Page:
Last year in Anchorage we had a record number of days of rain in a row. 31 I think it was. We barely had a summer at all. Very depressing. The main reason it is so great here is the glorious summers and long hours of sunlight that make up for the winters. It is trending back to cold here again after a couple of weeks of nice weather. I think we will have a cold summer this time from past experience.

From what I can find this is very much like from 1938 to the early 1950's when the whole country saw similar weather. It also seems that it was even worse than now in the 1880's where the worst tornadoes seem to have happened. It does appear to be cyclical and normal however. I'm not ready to buy into the man made nonsense yet. Our miniscule contribution to pollutants is dwarfed by Mother Natures activities and she won't listen to us.

I don't think anyone knows for sure the causes, but I do know we have to adapt to nature as it will not adapt to us. I've bought a couple of new coats and that should take care of it for me. My concern is for the Farmers everywhere who can't even earn a living now. They won't survive in some cases I'm afraid. Imagine being a Farmer in North Dakota or Montana? I know a few and they are failing. Washing away in the floods while watching their topsoil go bye bye. Banks ready to pounce and take what it took many generations to build.

I'm researching a small hydroponic setup to install in my storage shed. Seems doable to me to simply grow my own veggies and I suppose I'll start hunting and fishing again. One Moose and some Salmon and Trout while growing my own stuff should do it. I just bought a half dozen books on hydroponics and airponics. Looks simple to do. The only expense being the lights. I'm also looking into a wind turbine as they seem to be pushing them here. Our Natural Gas supply is waning and the regulations are about to make us energy dependent on others even though we have plenty nearby. We send billions to other countries to help them drill for oil, but we here in Alaska can't even use our own Natural Gas. How sad is that. ...and stupid



posted on Jun, 14 2011 @ 06:59 PM
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reply to post by Phage
 


Good info Phage. Gave me all I needed to research it and understand it. Thanks.



posted on Jun, 14 2011 @ 07:04 PM
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reply to post by Phage
 


Thank you! I noticed in the "major announcement" they mentioned it could effect space travel but they didn't specify how. Sorry to seem so non-scientific. Perfectly understandable now.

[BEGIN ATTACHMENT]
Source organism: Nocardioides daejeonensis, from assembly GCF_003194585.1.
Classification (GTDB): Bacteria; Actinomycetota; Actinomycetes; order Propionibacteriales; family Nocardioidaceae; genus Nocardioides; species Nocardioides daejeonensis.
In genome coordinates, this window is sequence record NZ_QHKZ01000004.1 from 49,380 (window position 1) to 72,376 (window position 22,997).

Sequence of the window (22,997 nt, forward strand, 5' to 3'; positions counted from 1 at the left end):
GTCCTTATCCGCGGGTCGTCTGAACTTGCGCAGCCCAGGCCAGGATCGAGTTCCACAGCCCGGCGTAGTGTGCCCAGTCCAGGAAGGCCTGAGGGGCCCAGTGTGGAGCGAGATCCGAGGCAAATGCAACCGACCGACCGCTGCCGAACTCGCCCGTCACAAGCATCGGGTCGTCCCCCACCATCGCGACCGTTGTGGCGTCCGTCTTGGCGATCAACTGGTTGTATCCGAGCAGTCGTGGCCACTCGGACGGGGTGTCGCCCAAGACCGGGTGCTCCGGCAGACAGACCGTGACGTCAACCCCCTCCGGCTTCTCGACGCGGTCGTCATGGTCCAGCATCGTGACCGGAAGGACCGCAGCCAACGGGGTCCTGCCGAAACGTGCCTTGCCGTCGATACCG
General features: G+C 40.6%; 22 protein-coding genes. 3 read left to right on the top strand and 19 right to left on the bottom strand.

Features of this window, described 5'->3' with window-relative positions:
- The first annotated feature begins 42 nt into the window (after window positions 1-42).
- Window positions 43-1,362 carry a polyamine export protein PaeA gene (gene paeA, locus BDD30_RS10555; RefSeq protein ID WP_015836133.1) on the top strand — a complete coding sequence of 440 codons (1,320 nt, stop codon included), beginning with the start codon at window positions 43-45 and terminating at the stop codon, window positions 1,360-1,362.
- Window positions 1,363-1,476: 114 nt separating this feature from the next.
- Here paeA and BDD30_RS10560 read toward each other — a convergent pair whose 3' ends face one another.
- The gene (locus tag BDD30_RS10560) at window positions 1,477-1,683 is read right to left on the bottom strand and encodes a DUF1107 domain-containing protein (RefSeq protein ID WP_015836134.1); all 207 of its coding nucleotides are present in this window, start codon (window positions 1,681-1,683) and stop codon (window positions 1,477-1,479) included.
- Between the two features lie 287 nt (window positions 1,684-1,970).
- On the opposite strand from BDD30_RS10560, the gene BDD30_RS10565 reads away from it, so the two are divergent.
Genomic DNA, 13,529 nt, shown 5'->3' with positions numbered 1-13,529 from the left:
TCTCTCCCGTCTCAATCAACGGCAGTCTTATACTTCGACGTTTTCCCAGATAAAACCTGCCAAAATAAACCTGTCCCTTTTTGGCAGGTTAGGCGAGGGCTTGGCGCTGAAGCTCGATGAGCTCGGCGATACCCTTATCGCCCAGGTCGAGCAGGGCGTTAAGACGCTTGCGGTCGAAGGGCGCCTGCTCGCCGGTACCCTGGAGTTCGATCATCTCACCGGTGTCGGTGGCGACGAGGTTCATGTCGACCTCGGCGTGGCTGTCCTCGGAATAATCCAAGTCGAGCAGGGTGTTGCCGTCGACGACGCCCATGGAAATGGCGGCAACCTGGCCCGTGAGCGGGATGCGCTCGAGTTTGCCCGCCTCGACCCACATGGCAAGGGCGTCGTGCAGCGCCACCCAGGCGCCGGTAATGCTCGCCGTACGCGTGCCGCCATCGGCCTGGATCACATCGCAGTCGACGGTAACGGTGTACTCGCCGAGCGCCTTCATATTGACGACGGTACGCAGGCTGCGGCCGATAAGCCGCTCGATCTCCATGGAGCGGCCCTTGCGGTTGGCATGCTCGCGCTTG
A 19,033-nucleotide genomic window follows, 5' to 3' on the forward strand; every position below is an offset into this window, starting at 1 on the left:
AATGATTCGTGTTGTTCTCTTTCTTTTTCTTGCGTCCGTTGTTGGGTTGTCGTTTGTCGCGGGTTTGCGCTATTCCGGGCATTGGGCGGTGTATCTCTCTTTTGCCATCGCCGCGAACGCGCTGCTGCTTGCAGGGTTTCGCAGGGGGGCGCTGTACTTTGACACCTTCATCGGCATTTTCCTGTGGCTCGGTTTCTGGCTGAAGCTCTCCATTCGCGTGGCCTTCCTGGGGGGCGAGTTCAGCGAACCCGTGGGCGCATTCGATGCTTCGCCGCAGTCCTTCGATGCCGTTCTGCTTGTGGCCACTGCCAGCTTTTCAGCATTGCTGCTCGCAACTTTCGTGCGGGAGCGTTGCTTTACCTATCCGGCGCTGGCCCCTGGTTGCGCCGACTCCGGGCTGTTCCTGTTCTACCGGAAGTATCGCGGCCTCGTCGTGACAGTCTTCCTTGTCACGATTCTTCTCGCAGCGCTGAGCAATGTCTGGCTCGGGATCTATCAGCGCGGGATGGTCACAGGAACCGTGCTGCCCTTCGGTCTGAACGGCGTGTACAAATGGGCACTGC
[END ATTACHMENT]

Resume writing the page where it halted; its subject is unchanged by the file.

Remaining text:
posted on Jun, 14 2011 @ 07:05 PM
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Very interesting though if we looked at prior civilization and their advancements instead of destroying the knowledge we probably would have a much better understanding of how our Sun works. Also, if we moved towards Solar energy the massive black outs would not be needed because we would not need electricity as we do now...Though I doubt we will see it in our time, I am 24 and probably won't see anything of the sort until 60 or I'll be dead
It's a shame, I was really looking forward to my flying car too since I was 6...



posted on Jun, 14 2011 @ 07:05 PM
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Originally posted by CranialSponge
Yup.

Less sunspots = more cosmic rays
More cosmic rays = more positive ions hitting us

Resulting in more radiation (uva), higher charged ionosphere, etc etc.

Also an interesting note about positive ions: bacteria thrive more rampantly from positive ions (highly charged particles) - plenty of scientific data on the subject.


Does this mean we will get to see more northern lights.. if the world is going to mess up, I would like it to look pretty at the same time....



posted on Jun, 14 2011 @ 07:05 PM
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reply to post by excelents
 


too funny!
2nd



posted on Jun, 14 2011 @ 07:08 PM
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reply to post by heartfulloftruth
 

Increased cosmic radiation does have potential to affect us on Earth. The atmosphere does a very good job of absorbing the high energy particles (cosmic rays) but at high altitudes some do slip through. People living at high elevations and traveling in jets are exposed to more cosmic rays than those at sea level. So an overall increase would result in a higher risk factor in airplane travel and at high elevations. However, the increase that is theorized is not really enough to create serious concern.